A continuing battle on Ethics Alarms, one that bursts into flame when elections loom, is whether it is responsible to vote for an unethical candidate for office because he or she supports policies the voter favors. I resolutely vote “no” on that proposition, believing that in the long run, government and society are better served by plodding but trustworthy public servants than wily and corrupt ones. The ideal, of course, is to find candidates who are competent, trustworthy, dedicated and who pursue effective policies. Good luck.
Few cities have embraced the opposite of the Ethics Alarms approach more consistently than the District of Columbia. The nation’s most liberal region has traditionally chosen to ignore corrupt city officials, and has paid a high price. A culture of corruption has been festering in the District for decades, spear-headed by the smug, machine-politics reign of Marion Barry, elected both before and after a prison sentence for possessing crack (in the midst of an anti-drug campaign for schoolchildren, naturally). Barry still pollutes D.C. government as a city councilman, but his legacy is complete: the whole government is an ethics sewer.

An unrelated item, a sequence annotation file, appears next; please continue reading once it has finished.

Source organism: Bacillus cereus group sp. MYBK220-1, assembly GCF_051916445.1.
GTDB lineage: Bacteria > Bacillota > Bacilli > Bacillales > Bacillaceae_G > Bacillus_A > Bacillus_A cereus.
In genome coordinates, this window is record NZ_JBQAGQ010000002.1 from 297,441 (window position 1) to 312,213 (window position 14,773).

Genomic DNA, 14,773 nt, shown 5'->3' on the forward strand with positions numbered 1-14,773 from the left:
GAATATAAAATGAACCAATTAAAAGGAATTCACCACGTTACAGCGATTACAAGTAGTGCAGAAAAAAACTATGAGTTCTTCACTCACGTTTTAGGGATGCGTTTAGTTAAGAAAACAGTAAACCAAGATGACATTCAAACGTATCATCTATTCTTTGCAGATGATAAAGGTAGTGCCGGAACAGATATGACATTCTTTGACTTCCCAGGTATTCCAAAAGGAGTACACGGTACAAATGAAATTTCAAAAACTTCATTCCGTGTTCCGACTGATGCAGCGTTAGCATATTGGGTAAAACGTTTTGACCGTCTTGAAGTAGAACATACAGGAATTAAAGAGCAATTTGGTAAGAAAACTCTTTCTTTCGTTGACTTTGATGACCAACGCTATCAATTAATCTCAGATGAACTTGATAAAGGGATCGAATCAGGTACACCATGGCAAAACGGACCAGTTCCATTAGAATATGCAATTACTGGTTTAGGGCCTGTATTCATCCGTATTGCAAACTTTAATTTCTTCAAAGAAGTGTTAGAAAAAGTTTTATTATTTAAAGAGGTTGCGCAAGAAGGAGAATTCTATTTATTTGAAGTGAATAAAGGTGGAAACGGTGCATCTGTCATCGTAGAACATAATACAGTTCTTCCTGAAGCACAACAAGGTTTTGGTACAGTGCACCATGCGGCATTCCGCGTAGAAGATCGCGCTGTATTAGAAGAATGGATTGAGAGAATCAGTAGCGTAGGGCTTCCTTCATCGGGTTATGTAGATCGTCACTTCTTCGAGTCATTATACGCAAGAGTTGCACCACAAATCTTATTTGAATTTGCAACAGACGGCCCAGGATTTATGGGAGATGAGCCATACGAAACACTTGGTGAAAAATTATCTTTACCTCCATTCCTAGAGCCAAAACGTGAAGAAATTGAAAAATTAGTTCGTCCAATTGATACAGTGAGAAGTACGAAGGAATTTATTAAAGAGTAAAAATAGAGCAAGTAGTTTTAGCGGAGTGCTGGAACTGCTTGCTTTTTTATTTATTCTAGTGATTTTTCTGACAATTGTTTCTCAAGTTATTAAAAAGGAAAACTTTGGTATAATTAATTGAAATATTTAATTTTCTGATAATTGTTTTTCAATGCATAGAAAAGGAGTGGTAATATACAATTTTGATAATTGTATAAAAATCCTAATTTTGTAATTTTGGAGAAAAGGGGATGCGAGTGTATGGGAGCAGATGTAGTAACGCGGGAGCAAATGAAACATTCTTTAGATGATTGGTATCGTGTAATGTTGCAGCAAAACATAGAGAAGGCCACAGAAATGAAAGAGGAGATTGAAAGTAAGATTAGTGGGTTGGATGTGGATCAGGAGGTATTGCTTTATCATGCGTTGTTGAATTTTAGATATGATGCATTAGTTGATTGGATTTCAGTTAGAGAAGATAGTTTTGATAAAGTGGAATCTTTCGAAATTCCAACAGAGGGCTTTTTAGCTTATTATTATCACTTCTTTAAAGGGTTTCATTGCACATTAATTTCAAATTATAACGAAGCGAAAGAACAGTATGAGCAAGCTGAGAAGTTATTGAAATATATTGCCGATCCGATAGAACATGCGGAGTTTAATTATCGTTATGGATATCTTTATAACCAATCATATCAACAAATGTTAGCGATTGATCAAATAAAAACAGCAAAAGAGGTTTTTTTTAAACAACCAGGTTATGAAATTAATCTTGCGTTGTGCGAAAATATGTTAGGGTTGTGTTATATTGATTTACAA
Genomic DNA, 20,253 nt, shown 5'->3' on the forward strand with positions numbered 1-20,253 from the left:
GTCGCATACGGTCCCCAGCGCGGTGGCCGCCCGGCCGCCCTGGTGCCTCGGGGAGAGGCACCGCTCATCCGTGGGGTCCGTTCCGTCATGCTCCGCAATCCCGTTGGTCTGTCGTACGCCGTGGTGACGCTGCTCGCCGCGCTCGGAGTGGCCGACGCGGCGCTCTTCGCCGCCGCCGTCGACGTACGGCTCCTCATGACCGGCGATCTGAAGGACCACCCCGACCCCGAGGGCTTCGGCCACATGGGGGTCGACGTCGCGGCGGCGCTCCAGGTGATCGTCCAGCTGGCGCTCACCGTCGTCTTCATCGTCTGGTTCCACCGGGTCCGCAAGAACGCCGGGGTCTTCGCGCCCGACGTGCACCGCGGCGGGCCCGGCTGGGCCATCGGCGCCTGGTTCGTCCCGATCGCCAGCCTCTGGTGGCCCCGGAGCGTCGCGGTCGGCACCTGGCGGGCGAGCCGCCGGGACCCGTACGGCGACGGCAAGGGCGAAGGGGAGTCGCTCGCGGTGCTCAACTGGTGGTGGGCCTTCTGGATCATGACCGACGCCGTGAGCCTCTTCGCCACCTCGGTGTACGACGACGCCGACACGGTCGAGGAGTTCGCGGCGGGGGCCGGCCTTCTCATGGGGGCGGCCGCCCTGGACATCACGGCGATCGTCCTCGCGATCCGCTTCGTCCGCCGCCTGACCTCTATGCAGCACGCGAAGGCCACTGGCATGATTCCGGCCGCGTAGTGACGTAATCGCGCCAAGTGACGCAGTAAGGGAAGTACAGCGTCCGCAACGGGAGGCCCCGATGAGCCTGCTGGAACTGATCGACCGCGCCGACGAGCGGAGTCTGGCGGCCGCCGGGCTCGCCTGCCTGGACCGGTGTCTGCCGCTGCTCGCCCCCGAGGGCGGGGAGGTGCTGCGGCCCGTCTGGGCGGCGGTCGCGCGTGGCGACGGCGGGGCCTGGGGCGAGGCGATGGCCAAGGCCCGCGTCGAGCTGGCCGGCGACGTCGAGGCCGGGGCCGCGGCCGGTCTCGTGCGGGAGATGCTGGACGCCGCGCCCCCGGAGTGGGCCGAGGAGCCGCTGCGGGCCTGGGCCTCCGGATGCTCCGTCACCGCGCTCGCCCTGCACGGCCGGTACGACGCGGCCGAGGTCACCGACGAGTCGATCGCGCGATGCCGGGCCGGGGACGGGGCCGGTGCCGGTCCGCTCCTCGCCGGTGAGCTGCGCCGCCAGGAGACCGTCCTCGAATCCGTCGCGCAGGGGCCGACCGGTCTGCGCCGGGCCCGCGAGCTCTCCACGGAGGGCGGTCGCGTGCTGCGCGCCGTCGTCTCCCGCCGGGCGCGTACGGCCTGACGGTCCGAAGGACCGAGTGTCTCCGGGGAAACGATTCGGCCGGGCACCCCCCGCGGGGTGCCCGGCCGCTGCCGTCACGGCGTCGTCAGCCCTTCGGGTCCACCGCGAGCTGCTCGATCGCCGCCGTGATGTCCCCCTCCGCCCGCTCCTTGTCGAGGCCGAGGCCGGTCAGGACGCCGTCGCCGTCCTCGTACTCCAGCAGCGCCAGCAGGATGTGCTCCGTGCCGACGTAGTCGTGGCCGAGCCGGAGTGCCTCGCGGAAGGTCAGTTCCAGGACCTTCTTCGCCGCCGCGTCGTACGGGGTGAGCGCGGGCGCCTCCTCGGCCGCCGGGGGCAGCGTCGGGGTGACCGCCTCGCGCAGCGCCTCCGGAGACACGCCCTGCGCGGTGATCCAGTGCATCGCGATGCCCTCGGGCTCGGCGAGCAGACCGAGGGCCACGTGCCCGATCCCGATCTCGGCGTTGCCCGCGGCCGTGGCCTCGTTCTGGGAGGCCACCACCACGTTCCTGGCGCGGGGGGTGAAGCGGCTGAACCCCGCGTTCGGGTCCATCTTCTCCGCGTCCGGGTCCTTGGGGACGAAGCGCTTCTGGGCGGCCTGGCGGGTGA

In 2013, more than thirty D.C. employees were arrested, indicted, pleaded guilty or were sent to jail from such diverse cesspools as the D.C. Department of Employment Services, the Department of Human Services, the Children and Youth Investment Trust Corp., a city-owned hospital, the Office of Campaign Finance, D.C. Medicaid, the Corrections Department, a charter school and Medicare. The tally of money embezzled, accepted in bribes, defrauded or spent on illegal political campaign contributions was about $19 million. Former D.C. Council member Harry Thomas Jr. pleaded guilty to stealing $350,000 in taxpayer money meant to benefit children. Former council chairman Kwame Brown pleaded guilty to a felony bank fraud charge; and former council member Michael A. Brown confessed to an illegal bribery scheme. Colbert King, the Washington Post’s city beat columnist who tirelessly urges the city to clean up its act cataloged the extent of D.C.’s corruption last year. He pointed out: